- Another victim was Philoctetes, who was either bitten by a serpent or accidentally scratched by one of these Hydra-arrows before the siege of Troy. Philoctetes was not caused pain by the scratch, but the never healing wound stank like a mountain of corpses, which was unbearable during a prolonged siege, as there was no way to escape it. Philoctetes was exiled to an island, taking the quiver of Hydra venom tipped arrows with him (they were his property, having been a gift from Hercules), and when the gods tell the Greeks that the only way the war can be won is with his bow, the Greeks end up having to swallow their pride and beg Philoctetes to return.
- En route to Troy, Achilles wounded Telephus. It would not heal, and Telephus learned from an oracle that it had to be healed by the one who inflicted them. Achilles refused because he has no ability to heal. Fortunately, Odysseus deduces that scraping off pieces of a spear onto the wound will do it, because it was spear-inflicted.
- Most stigmata are like this, as are any wounds that a saint wears as a mark of holiness.
- The stigmata of St. Francis of Assisi.
- The Crucifixion wounds of Christ are this. The Resurrection healed all His other wounds, but not the ones inflicted by the Crucifixion, which is why Thomas was able to place his finger inside them. Stigmata are supposed to be copies of these Crucifixion wounds.
- Arthurian stories:
- Some interpretations of the Fisher King (or a similar character) has wounds that won't heal except through divine intervention. More interpretations, however, explain these as crippling or disfiguring scars rather than permanently open wounds.
- In some variants of Tristan and Isolde, he killed her uncle and received a cursed wound, such that he had to go to Ireland to have it healed. In other variants of Sir Galahad, a wounded knight is brought to Camelot and the knights learn that he's under a curse: only when the best knight in the world searches his wound will he recover. This proves to be Galahad.
- In Malory, the knight is called Sir Urry, and is brought to Camelot after Galahad's ascension. In this version, he's cured by Lancelot, who - while not perfect as Galahad was -- is nonetheless at the time the best knight in the world. Yet more variants of Sir Gareth and Lady Lyonesse, they try to anticipate their wedding vows; Lady Lynette keeps them on the straight and narrow by using a magical knight to wound Gareth. Repeatedly. Finally, she has him inflict a wound that will not heal, and cures it herself just before the wedding.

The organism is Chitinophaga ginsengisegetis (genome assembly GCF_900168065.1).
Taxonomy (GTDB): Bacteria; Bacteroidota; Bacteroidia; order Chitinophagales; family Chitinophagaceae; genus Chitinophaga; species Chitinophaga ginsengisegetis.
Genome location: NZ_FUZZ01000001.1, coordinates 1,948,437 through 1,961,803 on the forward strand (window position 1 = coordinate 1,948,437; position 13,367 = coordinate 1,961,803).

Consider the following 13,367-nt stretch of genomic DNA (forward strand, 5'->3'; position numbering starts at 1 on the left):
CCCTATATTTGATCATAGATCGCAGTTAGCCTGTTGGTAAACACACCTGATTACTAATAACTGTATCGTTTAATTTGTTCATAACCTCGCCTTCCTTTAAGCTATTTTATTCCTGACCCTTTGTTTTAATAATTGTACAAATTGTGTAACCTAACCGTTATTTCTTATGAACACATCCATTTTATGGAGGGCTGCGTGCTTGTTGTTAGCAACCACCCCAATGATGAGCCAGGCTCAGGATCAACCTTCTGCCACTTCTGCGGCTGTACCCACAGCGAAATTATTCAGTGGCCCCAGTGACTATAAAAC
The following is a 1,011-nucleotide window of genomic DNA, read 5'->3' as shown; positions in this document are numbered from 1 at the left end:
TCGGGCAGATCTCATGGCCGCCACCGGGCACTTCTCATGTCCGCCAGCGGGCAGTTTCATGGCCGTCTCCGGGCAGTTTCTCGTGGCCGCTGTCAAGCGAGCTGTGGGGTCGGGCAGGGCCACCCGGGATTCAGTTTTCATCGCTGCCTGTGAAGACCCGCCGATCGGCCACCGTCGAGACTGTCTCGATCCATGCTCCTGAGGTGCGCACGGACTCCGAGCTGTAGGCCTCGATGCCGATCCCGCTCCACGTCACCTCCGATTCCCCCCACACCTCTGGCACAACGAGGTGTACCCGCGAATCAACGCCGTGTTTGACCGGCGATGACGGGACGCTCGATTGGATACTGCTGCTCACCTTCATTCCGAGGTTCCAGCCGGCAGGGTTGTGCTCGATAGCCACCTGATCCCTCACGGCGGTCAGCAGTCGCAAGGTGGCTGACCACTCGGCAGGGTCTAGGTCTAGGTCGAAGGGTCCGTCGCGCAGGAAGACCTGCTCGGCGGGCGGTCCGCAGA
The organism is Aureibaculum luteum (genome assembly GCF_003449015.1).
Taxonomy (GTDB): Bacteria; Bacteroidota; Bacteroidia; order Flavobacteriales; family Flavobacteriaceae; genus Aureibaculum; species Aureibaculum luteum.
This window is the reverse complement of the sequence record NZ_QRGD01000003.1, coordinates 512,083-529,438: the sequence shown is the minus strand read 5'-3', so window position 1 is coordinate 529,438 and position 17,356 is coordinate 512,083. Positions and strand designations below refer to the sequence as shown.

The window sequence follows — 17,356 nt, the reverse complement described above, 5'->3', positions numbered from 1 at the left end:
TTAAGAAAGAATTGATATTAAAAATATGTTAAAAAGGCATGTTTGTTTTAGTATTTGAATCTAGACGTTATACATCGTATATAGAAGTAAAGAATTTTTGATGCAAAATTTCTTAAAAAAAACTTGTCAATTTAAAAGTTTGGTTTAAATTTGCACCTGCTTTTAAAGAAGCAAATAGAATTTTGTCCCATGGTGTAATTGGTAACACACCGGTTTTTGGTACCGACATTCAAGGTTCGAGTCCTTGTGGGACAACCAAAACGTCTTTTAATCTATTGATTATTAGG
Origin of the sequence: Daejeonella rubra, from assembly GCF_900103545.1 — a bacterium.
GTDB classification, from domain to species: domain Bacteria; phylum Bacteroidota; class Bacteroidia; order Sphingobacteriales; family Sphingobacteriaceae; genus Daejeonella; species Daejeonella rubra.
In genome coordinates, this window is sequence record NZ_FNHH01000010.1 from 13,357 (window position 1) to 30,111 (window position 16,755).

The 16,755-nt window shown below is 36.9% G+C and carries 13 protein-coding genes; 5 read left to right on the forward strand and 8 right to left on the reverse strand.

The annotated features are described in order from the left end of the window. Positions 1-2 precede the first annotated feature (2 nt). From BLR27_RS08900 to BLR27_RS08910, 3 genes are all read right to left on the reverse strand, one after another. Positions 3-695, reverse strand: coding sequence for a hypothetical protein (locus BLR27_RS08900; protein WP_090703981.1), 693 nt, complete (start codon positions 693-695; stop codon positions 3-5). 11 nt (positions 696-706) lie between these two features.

- In Wolfram of Eschenbach's Parzifal the titular knight meets the King to the Grail, Anfortas, who suffers from a never healing wound due to him being unfaithful. The wound would be healed and Anfortas released from his duty as King (since he had become unworthy) if a visitor would simply have enough compassion to ask what his suffering is. Parzifal doesn't get it first. On his second visit he is wiser, asks and becomes the new King of The Grail.
- In The Bible Jesus still has the wounds on his hands, feet, and side after he resurrects himself.
- Amfortas in Parsifal.
- Dungeons and Dragons:
- The "Cursed Blade" spell makes wounds that don't heal unless a Remove Curse spell is cast, and vile damage only can be healed in a hallowed area.
- Clay golems have the ability to inflict a Cursed Wound on you that won't heal normally, resists healing magic and needs Remove Curse cast on it before you can be healed.
- There's also a Sword of Wounding that does the same. You don't even need to cast the spell, the blade just does that automatically for you.
- The Epic Level Handbook's Lavawight and Shape of Fire take it a step further with their blazefire ability, which causes damage that cannot be recovered, period.
- Vile damage can also only be healed within a hallowed or consecrated area.
- Magic: The Gathering: -1/-1 counters. At the end of every turn, normal damage heals. These stay and keep the victim weaker until they get removed (not normally available). This can even kill those who are Nigh Invulnerable (the Indestructible keyword).
- In Deadlands, when a person comes back from the dead as a Harrowed, the wound that killed them never heals completely, which is a problem if the killing wound was something readily visible.
- Vampire: The Requiem has the Eupraxus bloodline of the Daeva clan. Each bloodline has a specialized curse, and for the Eupraxus, it's that the bites they inflict -- which can usually be sealed up by a lick with other vampires -- will only heal naturally, which means their meals are usually left bleeding out while in a state of ecstasy unless first aid is applied. It also means that those who are Embraced into the bloodline usually has a bite mark that will never heal, which most members cover up with a scarf, bandage, or other accessory.